Insecure Deserialization attacks occur when an attacker is able to manipulate serialized (formatted for storage or transmission) objects in order to change the application's intended flow or to execute arbitrary code. These attacks exploit weaknesses in the way applications deserialize input data, typically by inserting malicious data that is interpreted as a valid object by the target system.
Serialization is the process of turning an object into a format that can be transmitted or stored, and deserialization is the reverse process - turning serialized data back into an object. If an application doesn't properly validate or sanitize the serialized objects before deserializing them, it can lead to several types of attacks, such as:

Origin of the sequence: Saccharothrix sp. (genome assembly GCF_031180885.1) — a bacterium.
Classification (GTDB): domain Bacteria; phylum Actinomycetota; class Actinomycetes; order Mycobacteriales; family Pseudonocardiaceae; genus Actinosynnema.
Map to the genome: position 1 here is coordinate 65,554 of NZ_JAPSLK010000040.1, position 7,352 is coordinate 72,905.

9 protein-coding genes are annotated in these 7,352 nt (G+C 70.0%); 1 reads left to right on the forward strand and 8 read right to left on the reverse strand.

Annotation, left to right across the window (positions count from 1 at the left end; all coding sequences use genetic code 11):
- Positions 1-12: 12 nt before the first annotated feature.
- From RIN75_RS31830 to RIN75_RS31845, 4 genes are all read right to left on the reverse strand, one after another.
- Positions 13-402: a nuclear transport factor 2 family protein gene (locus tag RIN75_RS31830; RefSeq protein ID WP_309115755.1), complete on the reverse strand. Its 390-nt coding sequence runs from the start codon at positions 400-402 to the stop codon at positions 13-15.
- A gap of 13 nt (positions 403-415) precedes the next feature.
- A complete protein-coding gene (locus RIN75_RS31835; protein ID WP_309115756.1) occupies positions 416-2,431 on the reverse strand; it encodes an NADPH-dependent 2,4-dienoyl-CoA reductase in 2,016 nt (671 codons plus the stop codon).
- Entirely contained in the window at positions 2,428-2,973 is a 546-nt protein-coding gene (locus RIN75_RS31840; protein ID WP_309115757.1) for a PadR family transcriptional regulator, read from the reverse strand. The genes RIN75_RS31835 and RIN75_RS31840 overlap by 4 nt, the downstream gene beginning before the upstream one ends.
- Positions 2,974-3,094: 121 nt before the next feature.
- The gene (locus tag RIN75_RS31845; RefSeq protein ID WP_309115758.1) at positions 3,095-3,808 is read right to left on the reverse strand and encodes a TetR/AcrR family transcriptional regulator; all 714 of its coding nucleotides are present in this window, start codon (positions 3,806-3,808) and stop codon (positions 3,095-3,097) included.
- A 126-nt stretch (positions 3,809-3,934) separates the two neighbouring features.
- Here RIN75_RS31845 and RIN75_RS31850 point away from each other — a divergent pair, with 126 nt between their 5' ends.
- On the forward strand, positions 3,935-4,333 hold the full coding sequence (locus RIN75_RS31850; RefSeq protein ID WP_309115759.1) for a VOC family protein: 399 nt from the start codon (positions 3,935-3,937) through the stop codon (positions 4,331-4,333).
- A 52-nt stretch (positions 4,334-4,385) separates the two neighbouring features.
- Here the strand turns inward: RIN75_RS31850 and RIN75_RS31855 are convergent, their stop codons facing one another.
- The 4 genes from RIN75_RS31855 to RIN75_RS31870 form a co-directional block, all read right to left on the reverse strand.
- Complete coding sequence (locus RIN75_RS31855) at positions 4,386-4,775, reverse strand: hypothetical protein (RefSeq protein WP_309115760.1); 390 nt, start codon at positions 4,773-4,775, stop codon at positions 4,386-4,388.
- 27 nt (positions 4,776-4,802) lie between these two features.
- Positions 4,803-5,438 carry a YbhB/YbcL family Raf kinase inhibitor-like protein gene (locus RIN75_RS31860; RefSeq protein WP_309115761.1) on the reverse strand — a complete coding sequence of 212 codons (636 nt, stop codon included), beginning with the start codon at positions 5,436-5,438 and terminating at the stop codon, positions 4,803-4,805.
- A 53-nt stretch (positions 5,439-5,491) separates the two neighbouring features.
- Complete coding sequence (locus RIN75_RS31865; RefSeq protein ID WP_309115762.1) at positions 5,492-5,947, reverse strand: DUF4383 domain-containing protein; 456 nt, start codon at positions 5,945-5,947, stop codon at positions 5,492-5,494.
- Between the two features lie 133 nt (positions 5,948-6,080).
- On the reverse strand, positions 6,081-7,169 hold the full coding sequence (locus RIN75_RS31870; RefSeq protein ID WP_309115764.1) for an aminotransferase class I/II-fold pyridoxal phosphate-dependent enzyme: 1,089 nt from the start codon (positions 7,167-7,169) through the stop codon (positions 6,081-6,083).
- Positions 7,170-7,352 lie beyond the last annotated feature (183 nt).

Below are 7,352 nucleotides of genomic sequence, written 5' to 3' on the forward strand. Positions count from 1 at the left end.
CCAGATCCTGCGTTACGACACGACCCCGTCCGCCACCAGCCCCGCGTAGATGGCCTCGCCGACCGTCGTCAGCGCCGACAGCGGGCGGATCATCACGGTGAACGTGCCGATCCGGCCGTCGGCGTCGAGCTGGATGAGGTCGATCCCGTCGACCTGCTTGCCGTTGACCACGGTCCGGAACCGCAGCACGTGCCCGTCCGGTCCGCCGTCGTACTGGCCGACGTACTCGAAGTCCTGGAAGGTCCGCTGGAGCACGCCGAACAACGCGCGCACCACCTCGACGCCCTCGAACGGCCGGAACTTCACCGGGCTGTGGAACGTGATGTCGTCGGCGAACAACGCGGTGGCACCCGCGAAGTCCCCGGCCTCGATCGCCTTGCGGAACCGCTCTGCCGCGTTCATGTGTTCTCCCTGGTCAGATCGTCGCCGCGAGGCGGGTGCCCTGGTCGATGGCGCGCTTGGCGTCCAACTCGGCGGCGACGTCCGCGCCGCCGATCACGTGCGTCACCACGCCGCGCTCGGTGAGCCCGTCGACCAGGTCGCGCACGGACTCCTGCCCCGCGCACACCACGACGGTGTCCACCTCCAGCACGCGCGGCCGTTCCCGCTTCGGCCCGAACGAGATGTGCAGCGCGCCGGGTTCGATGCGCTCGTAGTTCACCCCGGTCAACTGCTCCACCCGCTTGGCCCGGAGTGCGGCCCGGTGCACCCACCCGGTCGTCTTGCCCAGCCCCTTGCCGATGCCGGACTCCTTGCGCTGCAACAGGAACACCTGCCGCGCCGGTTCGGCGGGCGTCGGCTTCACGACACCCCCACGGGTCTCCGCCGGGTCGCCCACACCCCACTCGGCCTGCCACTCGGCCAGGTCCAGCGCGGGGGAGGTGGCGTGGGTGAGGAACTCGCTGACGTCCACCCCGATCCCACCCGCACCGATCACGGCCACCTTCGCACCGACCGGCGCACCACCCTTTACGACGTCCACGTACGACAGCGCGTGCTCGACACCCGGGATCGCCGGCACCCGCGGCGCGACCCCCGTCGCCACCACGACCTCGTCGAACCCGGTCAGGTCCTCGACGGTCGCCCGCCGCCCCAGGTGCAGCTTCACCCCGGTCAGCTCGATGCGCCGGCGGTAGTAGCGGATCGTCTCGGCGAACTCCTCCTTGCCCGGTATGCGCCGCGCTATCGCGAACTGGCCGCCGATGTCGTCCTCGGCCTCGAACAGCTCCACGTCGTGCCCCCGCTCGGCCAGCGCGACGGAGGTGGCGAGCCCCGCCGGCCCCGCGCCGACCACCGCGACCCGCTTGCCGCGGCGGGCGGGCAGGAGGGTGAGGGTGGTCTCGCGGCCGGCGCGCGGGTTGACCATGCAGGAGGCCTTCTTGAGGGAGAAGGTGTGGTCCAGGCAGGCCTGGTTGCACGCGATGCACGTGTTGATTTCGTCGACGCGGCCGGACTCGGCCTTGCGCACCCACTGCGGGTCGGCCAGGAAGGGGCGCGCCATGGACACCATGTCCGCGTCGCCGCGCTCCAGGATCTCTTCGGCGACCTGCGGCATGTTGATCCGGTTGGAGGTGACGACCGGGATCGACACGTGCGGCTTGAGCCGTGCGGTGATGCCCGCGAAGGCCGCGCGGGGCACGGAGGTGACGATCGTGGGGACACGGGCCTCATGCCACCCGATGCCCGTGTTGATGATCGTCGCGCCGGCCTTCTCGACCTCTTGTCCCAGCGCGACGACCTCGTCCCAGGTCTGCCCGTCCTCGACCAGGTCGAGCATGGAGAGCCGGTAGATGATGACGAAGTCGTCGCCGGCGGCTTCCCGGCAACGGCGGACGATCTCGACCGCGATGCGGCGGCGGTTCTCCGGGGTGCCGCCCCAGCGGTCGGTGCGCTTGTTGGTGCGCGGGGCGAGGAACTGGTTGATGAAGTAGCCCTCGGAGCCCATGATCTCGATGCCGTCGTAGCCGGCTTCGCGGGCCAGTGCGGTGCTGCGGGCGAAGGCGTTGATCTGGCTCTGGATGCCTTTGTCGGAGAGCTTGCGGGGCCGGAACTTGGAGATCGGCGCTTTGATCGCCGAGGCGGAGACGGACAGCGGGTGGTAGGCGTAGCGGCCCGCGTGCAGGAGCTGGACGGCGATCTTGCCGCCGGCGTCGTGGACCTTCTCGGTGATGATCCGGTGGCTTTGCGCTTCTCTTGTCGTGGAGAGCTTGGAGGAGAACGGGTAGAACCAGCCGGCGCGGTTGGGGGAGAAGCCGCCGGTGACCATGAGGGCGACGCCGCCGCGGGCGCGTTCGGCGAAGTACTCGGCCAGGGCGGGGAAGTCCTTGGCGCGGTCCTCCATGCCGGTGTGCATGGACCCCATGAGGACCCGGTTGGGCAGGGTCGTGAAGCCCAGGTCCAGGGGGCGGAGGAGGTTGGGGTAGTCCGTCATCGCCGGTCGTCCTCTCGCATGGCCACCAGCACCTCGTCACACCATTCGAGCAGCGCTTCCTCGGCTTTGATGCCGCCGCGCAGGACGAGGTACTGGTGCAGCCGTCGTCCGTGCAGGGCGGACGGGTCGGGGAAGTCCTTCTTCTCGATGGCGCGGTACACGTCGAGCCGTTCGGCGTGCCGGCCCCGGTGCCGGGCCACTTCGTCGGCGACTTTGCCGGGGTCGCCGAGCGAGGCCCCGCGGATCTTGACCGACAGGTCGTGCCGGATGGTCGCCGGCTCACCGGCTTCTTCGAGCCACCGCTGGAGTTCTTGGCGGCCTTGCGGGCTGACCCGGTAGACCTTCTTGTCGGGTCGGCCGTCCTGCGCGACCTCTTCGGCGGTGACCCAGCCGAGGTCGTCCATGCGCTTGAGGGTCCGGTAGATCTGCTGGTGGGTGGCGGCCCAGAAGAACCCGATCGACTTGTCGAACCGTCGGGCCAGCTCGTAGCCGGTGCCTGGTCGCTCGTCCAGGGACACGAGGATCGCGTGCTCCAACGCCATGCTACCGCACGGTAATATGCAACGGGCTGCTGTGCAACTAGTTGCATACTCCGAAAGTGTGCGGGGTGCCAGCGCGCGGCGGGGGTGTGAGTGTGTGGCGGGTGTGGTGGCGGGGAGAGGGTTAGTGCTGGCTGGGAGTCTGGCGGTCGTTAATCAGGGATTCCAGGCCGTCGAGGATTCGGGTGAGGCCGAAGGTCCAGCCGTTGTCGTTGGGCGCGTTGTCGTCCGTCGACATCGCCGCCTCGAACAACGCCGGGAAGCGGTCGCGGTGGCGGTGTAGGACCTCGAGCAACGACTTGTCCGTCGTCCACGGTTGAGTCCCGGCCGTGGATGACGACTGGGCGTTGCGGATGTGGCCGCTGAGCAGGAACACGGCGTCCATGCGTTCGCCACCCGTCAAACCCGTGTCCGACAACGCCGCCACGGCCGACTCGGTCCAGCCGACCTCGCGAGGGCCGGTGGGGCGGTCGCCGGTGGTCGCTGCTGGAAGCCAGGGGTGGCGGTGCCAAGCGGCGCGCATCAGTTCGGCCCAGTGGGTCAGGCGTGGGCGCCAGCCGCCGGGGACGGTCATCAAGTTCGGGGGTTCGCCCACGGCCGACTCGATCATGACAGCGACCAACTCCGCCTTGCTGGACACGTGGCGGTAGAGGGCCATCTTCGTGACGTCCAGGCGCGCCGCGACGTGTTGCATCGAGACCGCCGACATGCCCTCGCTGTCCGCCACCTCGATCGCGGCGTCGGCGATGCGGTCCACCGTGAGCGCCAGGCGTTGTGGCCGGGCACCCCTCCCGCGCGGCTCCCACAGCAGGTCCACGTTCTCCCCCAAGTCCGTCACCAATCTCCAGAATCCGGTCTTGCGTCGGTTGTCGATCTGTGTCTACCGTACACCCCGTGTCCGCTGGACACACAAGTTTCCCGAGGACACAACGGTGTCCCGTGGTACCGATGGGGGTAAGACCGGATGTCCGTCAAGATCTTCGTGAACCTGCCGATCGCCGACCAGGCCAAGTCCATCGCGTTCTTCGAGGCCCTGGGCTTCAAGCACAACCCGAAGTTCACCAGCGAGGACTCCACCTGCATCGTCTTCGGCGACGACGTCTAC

Remote Code Execution (RCE)
Privilege escalation attacks
Insecure deserialization can occur in any programming language that supports serialized objects, but some common languages where these vulnerabilities often occur include Java, PHP, Python, and .NET.
For more details on specific insecure deserialization attacks and mitigations, see the relevant child pages.